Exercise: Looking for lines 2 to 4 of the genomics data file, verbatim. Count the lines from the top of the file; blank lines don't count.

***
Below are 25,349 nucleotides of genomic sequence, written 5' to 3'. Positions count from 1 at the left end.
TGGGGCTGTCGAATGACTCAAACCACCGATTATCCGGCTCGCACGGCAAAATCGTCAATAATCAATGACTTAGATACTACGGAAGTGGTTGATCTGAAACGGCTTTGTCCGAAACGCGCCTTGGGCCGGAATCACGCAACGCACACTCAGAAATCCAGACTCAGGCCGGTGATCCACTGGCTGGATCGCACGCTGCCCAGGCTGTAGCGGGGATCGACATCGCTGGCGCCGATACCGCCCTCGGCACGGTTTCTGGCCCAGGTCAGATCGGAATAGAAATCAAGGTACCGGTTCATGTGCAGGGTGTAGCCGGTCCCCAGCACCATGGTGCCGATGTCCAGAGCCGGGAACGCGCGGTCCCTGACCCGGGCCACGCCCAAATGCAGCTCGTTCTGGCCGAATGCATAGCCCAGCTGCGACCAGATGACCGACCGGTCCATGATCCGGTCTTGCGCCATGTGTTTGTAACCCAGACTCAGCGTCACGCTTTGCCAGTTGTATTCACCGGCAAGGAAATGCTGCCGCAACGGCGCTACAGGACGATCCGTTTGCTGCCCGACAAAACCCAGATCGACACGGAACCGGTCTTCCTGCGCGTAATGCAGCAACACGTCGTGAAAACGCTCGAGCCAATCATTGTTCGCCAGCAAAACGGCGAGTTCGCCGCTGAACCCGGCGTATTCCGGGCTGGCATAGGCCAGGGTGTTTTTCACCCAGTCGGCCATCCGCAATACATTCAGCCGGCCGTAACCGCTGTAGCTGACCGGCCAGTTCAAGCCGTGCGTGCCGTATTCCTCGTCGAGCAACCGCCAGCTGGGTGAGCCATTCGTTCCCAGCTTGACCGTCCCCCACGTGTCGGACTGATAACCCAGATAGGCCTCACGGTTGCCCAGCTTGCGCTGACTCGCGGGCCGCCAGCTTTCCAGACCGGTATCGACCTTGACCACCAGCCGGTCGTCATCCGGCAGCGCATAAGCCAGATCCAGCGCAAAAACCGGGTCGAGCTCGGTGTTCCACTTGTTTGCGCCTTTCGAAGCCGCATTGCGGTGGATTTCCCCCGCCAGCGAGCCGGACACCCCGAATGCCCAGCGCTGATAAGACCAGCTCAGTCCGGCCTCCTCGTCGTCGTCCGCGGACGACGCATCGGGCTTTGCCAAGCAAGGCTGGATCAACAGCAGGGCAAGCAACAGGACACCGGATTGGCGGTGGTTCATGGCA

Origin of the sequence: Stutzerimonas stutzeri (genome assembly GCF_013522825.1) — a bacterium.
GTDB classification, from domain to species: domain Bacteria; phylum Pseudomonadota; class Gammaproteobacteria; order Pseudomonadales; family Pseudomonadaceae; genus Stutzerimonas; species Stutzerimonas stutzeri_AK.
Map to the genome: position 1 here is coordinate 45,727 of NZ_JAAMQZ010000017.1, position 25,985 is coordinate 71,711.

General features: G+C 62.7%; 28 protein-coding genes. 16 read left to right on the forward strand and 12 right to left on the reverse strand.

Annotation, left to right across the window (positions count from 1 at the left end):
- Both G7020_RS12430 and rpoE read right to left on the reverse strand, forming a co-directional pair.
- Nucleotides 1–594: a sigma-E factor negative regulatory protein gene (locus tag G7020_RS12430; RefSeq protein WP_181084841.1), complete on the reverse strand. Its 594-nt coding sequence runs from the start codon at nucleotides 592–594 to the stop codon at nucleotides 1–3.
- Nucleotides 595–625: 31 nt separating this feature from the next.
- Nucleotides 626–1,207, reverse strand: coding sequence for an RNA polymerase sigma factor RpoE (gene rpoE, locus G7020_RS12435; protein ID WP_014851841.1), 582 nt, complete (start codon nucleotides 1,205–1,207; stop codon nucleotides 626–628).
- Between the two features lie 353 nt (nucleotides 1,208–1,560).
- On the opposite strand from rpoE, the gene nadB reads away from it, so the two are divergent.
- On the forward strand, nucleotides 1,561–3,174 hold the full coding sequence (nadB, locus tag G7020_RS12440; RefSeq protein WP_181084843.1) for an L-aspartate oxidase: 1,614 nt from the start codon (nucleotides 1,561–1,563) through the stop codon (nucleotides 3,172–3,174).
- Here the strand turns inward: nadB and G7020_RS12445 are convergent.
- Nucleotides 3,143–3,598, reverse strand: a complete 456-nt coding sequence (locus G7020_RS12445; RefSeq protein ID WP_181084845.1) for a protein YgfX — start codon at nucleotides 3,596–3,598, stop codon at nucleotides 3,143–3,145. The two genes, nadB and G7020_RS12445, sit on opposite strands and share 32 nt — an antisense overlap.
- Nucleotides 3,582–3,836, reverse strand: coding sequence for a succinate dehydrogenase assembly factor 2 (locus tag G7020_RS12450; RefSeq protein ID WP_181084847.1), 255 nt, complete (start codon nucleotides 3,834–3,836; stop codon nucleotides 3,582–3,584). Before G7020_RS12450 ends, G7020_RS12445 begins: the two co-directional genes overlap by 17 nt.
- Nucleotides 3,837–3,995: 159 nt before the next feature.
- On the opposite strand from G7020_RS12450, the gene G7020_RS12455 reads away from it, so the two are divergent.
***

TGGGGCTGTCGAATGACTCAAACCACCGATTATCCGGCTCGCACGGCAAAATCGTCAATAATCAATGACTTAGATACTACGGAAGTGGTTGATCTGAAACGGCTTTGTCCGAAACGCGCCTTGGGCCGGAATCACGCAACGCACACTCAGAAATCCAGACTCAGGCCGGTGATCCACTGGCTGGATCGCACGCTGCCCAGGCTGTAGCGGGGATCGACATCGCTGGCGCCGATACCGCCCTCGGCACGGTTTCTGGCCCAGGTCAGATCGGAATAGAAATCAAGGTACCGGTTCATGTGCAGGGTGTAGCCGGTCCCCAGCACCATGGTGCCGATGTCCAGAGCCGGGAACGCGCGGTCCCTGACCCGGGCCACGCCCAAATGCAGCTCGTTCTGGCCGAATGCATAGCCCAGCTGCGACCAGATGACCGACCGGTCCATGATCCGGTCTTGCGCCATGTGTTTGTAACCCAGACTCAGCGTCACGCTTTGCCAGTTGTATTCACCGGCAAGGAAATGCTGCCGCAACGGCGCTACAGGACGATCCGTTTGCTGCCCGACAAAACCCAGATCGACACGGAACCGGTCTTCCTGCGCGTAATGCAGCAACACGTCGTGAAAACGCTCGAGCCAATCATTGTTCGCCAGCAAAACGGCGAGTTCGCCGCTGAACCCGGCGTATTCCGGGCTGGCATAGGCCAGGGTGTTTTTCACCCAGTCGGCCATCCGCAATACATTCAGCCGGCCGTAACCGCTGTAGCTGACCGGCCAGTTCAAGCCGTGCGTGCCGTATTCCTCGTCGAGCAACCGCCAGCTGGGTGAGCCATTCGTTCCCAGCTTGACCGTCCCCCACGTGTCGGACTGATAACCCAGATAGGCCTCACGGTTGCCCAGCTTGCGCTGACTCGCGGGCCGCCAGCTTTCCAGACCGGTATCGACCTTGACCACCAGCCGGTCGTCATCCGGCAGCGCATAAGCCAGATCCAGCGCAAAAACCGGGTCGAGCTCGGTGTTCCACTTGTTTGCGCCTTTCGAAGCCGCATTGCGGTGGATTTCCCCCGCCAGCGAGCCGGACACCCCGAATGCCCAGCGCTGATAAGACCAGCTCAGTCCGGCCTCCTCGTCGTCGTCCGCGGACGACGCATCGGGCTTTGCCAAGCAAGGCTGGATCAACAGCAGGGCAAGCAACAGGACACCGGATTGGCGGTGGTTCATGGCA

Origin of the sequence: Stutzerimonas stutzeri (genome assembly GCF_013522825.1) — a bacterium.
GTDB classification, from domain to species: domain Bacteria; phylum Pseudomonadota; class Gammaproteobacteria; order Pseudomonadales; family Pseudomonadaceae; genus Stutzerimonas; species Stutzerimonas stutzeri_AK.